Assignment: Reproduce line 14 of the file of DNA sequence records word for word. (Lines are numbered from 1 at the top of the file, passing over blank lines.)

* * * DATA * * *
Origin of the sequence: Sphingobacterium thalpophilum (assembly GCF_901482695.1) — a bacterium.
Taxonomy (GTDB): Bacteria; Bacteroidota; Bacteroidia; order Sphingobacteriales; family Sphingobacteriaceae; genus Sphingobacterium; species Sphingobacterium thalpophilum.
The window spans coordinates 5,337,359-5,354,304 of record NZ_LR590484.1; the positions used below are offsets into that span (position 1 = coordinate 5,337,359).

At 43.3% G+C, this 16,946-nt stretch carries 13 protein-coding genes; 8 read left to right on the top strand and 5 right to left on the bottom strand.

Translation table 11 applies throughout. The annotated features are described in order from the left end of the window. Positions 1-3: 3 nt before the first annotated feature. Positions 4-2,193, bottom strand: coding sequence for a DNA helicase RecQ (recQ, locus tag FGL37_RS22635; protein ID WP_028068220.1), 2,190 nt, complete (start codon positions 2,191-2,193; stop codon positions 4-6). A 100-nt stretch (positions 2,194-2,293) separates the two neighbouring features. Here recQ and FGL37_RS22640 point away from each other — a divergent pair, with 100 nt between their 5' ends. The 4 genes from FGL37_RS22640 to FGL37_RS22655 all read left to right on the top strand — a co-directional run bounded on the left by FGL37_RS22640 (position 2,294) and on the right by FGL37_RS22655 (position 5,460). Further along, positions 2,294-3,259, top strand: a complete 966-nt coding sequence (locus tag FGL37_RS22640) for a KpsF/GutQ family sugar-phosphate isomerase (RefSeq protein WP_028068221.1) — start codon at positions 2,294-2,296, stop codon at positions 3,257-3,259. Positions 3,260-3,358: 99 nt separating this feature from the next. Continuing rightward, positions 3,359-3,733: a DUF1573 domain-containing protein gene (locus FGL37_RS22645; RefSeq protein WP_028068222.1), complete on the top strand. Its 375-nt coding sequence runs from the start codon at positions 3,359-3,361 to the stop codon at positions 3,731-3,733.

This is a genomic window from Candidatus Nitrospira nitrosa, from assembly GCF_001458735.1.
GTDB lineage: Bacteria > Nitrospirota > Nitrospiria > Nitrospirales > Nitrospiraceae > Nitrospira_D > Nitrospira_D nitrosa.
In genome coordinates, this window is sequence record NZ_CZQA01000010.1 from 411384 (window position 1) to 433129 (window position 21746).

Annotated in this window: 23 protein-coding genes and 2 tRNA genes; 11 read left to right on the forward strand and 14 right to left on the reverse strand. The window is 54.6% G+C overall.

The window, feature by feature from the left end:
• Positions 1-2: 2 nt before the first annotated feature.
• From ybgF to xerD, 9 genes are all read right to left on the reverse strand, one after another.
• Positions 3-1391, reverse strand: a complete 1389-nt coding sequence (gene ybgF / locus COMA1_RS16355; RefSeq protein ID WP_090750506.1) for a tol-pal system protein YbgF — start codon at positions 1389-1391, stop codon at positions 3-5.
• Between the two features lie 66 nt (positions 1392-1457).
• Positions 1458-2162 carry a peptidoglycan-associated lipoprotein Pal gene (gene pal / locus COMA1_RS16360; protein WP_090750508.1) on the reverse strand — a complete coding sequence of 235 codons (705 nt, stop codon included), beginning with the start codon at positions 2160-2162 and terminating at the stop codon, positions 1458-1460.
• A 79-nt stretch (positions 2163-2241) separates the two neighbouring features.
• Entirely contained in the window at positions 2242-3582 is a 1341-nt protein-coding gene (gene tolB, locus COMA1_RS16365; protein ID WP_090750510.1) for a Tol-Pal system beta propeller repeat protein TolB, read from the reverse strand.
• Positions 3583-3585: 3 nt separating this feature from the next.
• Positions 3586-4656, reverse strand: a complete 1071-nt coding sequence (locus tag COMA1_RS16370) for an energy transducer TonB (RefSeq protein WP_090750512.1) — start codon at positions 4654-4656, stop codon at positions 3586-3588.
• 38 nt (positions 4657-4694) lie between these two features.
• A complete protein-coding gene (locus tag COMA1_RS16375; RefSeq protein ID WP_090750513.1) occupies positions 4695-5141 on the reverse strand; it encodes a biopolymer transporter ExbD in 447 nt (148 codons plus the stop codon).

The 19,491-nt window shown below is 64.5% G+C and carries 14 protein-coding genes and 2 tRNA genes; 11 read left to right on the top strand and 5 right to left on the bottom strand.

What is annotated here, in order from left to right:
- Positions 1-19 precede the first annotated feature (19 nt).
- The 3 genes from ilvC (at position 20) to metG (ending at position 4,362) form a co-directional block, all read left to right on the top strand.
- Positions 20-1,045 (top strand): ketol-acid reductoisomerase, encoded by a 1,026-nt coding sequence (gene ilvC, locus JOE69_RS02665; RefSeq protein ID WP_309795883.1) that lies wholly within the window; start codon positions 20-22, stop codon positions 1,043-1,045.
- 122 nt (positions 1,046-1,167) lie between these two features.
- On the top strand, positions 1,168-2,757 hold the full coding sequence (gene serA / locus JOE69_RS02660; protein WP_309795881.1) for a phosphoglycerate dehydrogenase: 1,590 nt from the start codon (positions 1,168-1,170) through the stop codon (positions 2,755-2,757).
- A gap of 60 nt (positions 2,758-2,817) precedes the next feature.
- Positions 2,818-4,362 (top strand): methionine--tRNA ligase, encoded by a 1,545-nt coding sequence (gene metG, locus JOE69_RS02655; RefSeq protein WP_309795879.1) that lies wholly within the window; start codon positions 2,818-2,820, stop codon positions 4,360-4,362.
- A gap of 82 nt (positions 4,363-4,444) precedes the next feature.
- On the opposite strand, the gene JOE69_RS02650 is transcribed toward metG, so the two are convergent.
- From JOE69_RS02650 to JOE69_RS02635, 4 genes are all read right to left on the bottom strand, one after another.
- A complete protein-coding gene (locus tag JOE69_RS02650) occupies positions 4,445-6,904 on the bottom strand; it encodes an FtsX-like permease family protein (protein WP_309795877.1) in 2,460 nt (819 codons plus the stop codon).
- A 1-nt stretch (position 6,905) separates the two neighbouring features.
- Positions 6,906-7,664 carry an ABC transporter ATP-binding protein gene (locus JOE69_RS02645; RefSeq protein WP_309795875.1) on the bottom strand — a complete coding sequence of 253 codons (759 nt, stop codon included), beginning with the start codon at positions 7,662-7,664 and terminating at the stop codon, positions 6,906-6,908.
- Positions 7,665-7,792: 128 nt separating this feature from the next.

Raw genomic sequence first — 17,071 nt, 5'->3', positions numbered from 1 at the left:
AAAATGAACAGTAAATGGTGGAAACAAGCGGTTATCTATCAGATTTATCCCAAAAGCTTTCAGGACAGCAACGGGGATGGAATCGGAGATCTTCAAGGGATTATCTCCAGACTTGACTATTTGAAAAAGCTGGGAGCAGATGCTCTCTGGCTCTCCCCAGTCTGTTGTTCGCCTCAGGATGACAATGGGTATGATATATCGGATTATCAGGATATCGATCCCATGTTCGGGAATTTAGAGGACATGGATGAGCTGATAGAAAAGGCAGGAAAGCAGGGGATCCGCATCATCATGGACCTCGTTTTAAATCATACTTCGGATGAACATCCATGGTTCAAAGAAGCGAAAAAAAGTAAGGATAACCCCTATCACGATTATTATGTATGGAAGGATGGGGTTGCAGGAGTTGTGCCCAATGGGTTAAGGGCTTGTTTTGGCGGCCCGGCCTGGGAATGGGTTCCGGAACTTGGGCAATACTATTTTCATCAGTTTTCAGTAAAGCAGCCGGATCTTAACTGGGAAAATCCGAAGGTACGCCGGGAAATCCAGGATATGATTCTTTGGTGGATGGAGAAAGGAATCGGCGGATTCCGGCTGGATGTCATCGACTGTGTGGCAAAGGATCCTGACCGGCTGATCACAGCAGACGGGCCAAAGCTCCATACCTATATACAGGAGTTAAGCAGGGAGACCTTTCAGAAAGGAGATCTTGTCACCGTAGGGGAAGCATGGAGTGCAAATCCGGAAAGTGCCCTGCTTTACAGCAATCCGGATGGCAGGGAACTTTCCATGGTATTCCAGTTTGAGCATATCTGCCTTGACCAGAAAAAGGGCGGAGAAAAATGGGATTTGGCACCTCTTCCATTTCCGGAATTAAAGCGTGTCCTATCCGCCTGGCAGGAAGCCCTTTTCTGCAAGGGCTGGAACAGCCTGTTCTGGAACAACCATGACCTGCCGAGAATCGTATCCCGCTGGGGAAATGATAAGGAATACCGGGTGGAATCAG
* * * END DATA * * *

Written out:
• Between the two features lie 66 nt (positions 1392-1457).